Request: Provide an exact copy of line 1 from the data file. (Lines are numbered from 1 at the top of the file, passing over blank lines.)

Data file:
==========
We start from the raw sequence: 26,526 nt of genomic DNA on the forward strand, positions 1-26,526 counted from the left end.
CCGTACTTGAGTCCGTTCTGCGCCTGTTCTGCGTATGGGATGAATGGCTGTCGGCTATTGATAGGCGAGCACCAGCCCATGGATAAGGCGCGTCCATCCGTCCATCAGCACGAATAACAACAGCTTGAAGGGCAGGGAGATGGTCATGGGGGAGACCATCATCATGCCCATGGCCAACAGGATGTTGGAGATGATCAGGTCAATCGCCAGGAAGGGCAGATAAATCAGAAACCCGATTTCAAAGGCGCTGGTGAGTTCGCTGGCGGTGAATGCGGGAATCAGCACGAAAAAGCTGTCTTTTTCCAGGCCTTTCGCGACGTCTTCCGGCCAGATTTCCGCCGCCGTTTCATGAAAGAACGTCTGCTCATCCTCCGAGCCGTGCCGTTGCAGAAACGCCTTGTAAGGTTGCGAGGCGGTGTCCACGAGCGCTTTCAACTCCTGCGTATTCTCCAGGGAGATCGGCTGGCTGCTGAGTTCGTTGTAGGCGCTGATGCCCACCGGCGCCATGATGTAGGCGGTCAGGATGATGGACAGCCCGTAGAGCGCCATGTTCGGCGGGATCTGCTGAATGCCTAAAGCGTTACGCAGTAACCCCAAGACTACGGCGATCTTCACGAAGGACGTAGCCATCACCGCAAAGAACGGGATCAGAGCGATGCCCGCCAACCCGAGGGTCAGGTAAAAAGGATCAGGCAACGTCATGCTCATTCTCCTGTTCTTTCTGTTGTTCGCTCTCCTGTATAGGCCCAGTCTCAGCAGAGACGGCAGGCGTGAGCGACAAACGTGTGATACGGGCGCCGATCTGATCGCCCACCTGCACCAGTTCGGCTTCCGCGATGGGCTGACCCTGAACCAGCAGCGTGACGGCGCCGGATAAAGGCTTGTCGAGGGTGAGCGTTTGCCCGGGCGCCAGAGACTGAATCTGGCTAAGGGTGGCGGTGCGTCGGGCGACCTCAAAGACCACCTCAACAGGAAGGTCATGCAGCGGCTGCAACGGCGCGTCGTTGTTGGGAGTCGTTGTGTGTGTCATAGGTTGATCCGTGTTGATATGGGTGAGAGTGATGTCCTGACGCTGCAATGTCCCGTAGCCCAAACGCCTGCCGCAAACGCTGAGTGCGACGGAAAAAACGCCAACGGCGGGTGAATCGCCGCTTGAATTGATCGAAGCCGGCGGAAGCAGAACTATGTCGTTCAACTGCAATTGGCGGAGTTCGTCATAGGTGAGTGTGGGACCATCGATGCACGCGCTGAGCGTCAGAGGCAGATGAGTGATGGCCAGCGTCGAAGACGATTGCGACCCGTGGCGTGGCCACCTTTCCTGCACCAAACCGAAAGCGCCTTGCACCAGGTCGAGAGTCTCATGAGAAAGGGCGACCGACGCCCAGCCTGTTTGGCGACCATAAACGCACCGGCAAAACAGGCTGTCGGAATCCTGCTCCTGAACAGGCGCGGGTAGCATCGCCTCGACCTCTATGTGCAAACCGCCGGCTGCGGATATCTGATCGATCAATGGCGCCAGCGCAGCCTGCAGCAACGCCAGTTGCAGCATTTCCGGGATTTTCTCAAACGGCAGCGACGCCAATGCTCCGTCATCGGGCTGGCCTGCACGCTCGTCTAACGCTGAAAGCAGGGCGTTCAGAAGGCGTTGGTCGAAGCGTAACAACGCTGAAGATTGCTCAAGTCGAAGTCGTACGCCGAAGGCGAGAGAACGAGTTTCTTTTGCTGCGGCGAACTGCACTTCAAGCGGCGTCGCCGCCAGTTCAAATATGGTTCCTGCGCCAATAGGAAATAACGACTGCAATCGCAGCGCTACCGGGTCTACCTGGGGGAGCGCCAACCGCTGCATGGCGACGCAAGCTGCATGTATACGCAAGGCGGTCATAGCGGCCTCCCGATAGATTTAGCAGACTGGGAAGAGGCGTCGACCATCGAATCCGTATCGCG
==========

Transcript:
We start from the raw sequence: 26,526 nt of genomic DNA on the forward strand, positions 1-26,526 counted from the left end.